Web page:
Monday, 8 April 2013

Pastiera Napoletana, Italian Easter Pie



Pastiera Napoletana

Some friends and I gathered last week, a few days late, for an evening of Easter-themed baking. Determined to step away from my usual staples, I went on a random trawl of the internet for suitable seasonal recipes, and for some reason most of the Easter bakes I found were Italian. I picked pastiera napoletana. From an Italian recipe. I was, therefore, working from a mixture of guesswork and Google Translate, helped along with a hefty dose of optimism. (And hilarity. There was much hilarity.)

I struggled to find whole grain wheat at short notice, and ended up using spelt, which worked nicely. My back-up plan was to use rice, which is another version of the recipe which I've seen around.

My friends were deeply, deeply skeptical of this recipe producing anything edible - and I confess I had my doubts, as I started putting together what strikes me as a rather unusual combination of ingredients. But it came out looking at least a little bit like the target (though my lattice was less pronounced), and was actually very tasty. In theory you should allow it to cool before serving, but as usual I dove straight into the warm flan, and that seemed fine.
Pastiera Napoletana

Pastiera Napoletana

Pastiera Napoletana

Pastiera Napoletana
Serves 8-10

For the pastry
375g (13oz) flour
150g (5oz) caster sugar
zest of one lemon
150g (5oz) butter
2 egg yolks
milk

For the filling 
180g (6oz) whole wheat grains (300g (10oz) cooked weight)
150ml (5 fl.oz) of milk
1tbsp butter
1tbsp sugar
zest of two lemons
400g (14oz) ricotta
200g (7oz) caster sugar
2tbsp orange flower water
4 eggs
  1. Make the pastry: combine the flour, caster sugar, and lemon zest, then rub in the butter. Add the egg yolks and a little milk, and work together, adding more milk until the pastry forms a dough. Cover and chill.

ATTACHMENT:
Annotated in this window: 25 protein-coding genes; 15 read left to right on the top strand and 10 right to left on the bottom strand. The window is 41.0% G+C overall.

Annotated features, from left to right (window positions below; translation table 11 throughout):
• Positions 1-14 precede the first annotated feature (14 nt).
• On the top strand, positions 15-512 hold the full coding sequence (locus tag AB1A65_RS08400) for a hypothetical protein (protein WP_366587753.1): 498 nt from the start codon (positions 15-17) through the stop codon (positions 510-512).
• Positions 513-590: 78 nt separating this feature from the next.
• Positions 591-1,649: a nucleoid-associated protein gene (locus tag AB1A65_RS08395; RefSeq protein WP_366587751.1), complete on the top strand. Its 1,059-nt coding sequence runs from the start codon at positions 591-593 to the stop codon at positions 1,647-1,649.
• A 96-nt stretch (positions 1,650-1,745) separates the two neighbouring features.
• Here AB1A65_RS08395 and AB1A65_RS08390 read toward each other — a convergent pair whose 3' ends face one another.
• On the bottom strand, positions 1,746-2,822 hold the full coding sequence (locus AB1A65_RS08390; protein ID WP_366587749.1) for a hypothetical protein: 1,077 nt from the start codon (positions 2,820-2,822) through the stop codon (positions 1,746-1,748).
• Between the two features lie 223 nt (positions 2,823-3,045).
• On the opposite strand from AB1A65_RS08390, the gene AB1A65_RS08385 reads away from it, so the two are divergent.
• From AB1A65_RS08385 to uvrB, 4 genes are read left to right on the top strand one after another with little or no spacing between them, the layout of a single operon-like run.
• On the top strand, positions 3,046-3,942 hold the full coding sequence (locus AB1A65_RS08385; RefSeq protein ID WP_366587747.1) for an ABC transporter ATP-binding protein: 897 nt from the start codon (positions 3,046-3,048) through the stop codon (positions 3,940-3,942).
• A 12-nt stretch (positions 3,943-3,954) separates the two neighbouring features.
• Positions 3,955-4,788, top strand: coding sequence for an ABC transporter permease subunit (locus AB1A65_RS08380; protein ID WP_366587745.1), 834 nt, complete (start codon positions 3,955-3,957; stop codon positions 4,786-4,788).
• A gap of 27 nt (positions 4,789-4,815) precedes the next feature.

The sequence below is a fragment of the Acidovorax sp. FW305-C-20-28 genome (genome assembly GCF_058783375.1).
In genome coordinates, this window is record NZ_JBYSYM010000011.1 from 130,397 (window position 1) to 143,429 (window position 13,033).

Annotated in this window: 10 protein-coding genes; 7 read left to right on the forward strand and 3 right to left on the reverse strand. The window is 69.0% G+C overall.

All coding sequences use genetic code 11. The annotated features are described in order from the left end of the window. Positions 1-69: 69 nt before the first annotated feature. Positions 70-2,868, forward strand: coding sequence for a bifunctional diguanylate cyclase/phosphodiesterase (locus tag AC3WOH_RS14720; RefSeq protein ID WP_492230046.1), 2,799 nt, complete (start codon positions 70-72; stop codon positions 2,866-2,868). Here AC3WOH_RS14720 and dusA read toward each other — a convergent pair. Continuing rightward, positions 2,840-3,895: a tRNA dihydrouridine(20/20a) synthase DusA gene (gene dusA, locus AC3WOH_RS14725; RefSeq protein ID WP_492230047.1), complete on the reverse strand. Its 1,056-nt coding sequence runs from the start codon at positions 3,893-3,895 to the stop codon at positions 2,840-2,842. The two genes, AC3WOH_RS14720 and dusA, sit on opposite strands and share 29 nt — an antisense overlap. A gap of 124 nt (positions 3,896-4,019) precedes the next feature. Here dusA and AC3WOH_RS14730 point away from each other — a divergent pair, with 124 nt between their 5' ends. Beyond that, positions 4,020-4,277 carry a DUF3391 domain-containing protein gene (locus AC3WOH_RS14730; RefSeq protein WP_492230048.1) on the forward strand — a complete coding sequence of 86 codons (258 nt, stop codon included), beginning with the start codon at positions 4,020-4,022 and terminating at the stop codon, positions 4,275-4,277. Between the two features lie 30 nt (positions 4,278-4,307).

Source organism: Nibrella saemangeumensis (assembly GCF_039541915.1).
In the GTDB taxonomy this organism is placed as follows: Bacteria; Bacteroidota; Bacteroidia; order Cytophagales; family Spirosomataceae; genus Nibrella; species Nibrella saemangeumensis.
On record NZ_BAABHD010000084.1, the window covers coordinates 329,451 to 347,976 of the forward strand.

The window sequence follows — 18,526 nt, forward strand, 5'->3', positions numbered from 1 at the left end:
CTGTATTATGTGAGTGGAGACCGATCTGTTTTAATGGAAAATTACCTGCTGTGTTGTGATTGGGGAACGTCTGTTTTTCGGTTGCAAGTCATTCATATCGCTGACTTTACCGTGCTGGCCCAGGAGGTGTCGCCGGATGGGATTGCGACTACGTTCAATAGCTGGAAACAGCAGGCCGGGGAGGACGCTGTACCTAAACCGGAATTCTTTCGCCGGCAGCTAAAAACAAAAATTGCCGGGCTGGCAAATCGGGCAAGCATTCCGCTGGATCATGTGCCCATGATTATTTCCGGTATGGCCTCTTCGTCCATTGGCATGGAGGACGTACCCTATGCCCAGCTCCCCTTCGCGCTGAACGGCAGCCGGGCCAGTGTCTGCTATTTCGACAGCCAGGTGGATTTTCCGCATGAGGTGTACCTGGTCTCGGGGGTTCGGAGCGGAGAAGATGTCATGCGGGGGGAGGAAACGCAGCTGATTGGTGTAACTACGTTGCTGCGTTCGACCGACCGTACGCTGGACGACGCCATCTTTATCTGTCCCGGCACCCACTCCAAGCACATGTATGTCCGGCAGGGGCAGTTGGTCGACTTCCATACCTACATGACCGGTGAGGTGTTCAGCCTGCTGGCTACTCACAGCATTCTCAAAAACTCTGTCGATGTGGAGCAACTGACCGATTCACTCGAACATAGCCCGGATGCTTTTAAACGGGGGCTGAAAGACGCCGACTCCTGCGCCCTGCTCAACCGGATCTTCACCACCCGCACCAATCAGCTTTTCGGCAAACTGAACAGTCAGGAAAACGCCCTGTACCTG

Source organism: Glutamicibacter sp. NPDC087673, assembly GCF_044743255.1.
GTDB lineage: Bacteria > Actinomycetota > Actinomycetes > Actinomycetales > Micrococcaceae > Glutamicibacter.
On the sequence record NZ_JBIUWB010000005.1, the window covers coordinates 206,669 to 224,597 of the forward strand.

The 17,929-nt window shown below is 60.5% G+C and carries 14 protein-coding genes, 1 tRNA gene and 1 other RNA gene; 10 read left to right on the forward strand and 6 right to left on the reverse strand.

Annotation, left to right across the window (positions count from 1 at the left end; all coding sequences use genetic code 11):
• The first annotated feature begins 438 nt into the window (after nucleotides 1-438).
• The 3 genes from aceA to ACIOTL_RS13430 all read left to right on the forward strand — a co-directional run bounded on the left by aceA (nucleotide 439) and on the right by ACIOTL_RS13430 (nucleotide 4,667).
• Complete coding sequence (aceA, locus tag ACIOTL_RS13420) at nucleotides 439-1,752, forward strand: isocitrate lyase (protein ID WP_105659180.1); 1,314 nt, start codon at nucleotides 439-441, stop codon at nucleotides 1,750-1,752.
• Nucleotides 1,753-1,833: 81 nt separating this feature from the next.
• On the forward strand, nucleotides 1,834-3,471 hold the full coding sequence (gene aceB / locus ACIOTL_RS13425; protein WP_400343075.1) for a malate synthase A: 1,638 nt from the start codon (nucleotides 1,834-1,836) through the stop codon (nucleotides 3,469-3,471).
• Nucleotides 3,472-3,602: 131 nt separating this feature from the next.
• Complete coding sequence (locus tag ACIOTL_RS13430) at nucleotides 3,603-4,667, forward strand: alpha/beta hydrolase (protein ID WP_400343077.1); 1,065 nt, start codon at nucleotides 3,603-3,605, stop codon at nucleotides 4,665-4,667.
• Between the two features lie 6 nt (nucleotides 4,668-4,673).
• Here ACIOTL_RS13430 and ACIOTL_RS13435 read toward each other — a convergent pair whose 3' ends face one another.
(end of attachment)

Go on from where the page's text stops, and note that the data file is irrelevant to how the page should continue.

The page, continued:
2. Cook the wheat in a pan of boiling water. Once softened, drain off any excess liquid.
  3. Simmer the cooked wheat with the milk, butter, tablespoon of sugar, and lemon zest, until all the milk has been absorbed. Set aside to cool.
  4. Preheat the oven to 180°C (355°F).
  5. Cream together the ricotta and sugar with the orange flower water.
  6. Separate the eggs, and add the yolks to the ricotta mixture. (Keep the whites in a large bowl ready for whisking.)
  7. Add the cooled wheat and combine to give an even mixture.
  8. Whisk the egg whites to soft peaks, and fold in to the ricotta mixture.
  9. Grease a deep 23cm (9in) flan dish.
  10. Roll out two thirds of the pastry into a large circle, about 3-4mm thick, and line the flan dish.
  11. Add the filling, enough to fill the pastry case to a couple of millimetres below the rim - you may have a small amount left over.
  12. Roll out the remaining pastry and cut strips to lay in a lattice across the surface of the pie filling.
  13. Bake for 50-60 minutes, until the top is browned and a knife comes out clean.


9 comments:

rosaria williams said...

Oh yes!
Spectacular success!

Christy Larsen said...

rachel--my family is napolitan and this is a favorite spring treat for us. i just love it! this year i made a savory crostata using the same premise...so delicious as well. i hope you had a wonderful easter.
best
christy

Honeybee GB said...

I love food. Glad you posted this.

-Honeybee
http://herweightlossdiary.blogspot.com

Rachel said...

It sounds gorgeous. Besides, anything cooked amid much hilarity is bound to taste good!

christine said...

how intriguing - a sort of wheaty cheesecake:) bet it was very filling and delicious!

Charlotte Klein said...

You are too cute :) I never wait for food to cool either. Who has that kind of patience/willpower??

This looks yummy. Thanks for sharing and glad it turned out okay!

carma said...

cute pic of you - and what a great dish to try :)

Keta said...

What kind of butter do you use? Adding some Parmesan cheese also great idea for topping.

Rachel Cotterill said...

Keta, I just used regular salted butter. The Italian recipe didn't specify.

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